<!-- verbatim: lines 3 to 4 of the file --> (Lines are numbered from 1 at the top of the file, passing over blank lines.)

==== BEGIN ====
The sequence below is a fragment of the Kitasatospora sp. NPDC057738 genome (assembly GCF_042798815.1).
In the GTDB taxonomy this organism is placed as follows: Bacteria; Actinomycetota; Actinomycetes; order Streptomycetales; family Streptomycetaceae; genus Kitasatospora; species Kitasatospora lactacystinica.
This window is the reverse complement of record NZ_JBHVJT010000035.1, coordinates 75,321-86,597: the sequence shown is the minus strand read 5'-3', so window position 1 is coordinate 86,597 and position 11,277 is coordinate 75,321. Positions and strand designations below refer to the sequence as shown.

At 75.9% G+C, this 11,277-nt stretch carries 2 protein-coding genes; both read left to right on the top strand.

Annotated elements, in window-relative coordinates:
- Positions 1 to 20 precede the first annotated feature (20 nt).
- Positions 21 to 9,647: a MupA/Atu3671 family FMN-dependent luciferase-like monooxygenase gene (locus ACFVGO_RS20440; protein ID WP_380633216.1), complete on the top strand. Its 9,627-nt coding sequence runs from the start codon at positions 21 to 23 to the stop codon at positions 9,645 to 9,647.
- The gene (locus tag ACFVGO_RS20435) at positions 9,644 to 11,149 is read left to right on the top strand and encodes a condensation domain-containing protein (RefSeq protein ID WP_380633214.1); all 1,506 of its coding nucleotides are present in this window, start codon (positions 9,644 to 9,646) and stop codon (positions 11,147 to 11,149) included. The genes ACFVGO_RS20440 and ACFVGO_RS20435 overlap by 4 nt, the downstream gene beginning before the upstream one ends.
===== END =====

This window is the reverse complement of record NZ_JBHVJT010000035.1, coordinates 75,321-86,597: the sequence shown is the minus strand read 5'-3', so window position 1 is coordinate 86,597 and position 11,277 is coordinate 75,321. Positions and strand designations below refer to the sequence as shown.

At 75.9% G+C, this 11,277-nt stretch carries 2 protein-coding genes; both read left to right on the top strand.